(Updates with report details from seventh paragraph.)
Jan. 5 (Bloomberg) -- BP Plc was ordered to improve safety after being accused of “serious non-conformities” by Norway’s Petroleum Safety Agency following an investigation into a fire last July at the North Sea Valhall platform.
The fire was caused by a crane engine that overheated and blew sparks into flammable gases, creating a blaze that took more than an hour and a half to extinguish, the report said. While no one was hurt, the accident had the potential to cause injuries and the loss of life, the agency said.
“The PSA’s investigation of the incident has identified a number of serious breaches of the regulations related to BP’s management system,” the agency said in an e-mailed statement. “These relate to lack of maintenance, deficient maintenance management, inadequacies in risk identification and deficient barrier management.”
The findings are a setback for BP’s efforts to bolster safety at its operations worldwide after the April 2010 explosion at the Macondo well in the Gulf of Mexico killed 11 workers and triggered the worst U.S. oil spill. Chief Executive Officer Bob Dudley said the company had reached a turning point in the third quarter after temporarily shutting down 48 exploration and production operations across the globe to ensure higher standards were implemented.
“A number of corrective actions have since been taken to ensure crane maintenance is upgraded and that there is no repeat, either on the Valhall platform or other BP Norway facilities,” London-based BP spokesman Mark Salt said in an e- mailed statement. “The company is always committed to learning from incidents in an effort to continually improve its performance.”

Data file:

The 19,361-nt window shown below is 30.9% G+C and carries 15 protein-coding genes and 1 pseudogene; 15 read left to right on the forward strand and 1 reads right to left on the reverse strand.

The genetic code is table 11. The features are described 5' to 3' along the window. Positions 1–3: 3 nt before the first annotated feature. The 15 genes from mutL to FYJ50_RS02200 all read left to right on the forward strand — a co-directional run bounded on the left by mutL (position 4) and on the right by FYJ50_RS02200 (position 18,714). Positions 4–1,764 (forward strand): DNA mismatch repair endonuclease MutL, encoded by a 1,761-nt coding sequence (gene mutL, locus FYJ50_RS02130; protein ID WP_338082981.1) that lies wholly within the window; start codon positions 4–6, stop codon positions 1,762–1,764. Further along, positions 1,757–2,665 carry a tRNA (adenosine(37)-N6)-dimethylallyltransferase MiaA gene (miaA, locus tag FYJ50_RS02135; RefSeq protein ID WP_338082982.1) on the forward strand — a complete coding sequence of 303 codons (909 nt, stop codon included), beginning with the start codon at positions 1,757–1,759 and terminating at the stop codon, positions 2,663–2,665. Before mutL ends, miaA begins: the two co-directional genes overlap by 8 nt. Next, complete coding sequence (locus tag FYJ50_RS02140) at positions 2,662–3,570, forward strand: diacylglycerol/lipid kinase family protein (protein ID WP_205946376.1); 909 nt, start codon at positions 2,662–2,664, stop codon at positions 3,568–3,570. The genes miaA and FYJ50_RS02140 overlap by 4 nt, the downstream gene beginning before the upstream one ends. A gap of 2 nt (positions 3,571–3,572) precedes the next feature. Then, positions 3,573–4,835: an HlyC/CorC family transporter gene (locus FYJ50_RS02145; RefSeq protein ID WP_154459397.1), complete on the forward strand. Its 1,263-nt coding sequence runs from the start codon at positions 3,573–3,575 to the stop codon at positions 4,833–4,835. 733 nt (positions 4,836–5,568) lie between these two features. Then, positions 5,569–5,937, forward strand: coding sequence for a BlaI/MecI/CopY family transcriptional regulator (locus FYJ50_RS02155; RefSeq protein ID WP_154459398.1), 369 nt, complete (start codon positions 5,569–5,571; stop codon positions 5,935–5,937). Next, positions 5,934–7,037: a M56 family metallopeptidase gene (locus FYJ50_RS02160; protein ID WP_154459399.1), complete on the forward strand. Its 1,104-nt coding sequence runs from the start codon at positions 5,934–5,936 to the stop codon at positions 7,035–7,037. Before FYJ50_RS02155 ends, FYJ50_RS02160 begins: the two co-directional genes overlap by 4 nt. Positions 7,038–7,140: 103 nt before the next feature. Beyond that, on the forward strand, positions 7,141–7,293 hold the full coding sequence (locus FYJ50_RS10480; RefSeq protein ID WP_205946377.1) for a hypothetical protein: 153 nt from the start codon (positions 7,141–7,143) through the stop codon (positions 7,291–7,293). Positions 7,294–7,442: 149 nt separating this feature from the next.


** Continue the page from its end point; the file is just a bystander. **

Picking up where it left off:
The Norwegian investigation took issue with the protection and maintenance of the crane engine, the fire detection system, and the management of work processes, according to the report. The agency ordered BP to take steps to ensure higher standards and set a Feb. 1 deadline for the company to submit a plan to improve deficiencies. The deadline for complying with the order is July 1.
The report found that safeguards against excessive temperatures on the crane weren’t in operation and that suggested maintenance hadn’t been done. An earlier report showed the alarm system wasn’t working in 2005, and BP couldn’t show documentation that it had been repaired.
The spark catcher and muffler for the crane hadn’t been maintained and was in “poor condition,” the report said. The cold water pump on the crane wasn’t regularly checked.
The fire detection system on the platform didn’t have continuous energy power, and the installation wasn’t equipped with permanent fire extinguishing systems, the report said.
BP resumed operations at its Valhall oil and gas field on Sept. 17, almost two months after the fire.
--Editors: Stephen Cunningham, Randall Hackley.
To contact the reporters on this story: Jonas Bergman in Oslo at firstname.lastname@example.org; Brian Swint in London at email@example.com
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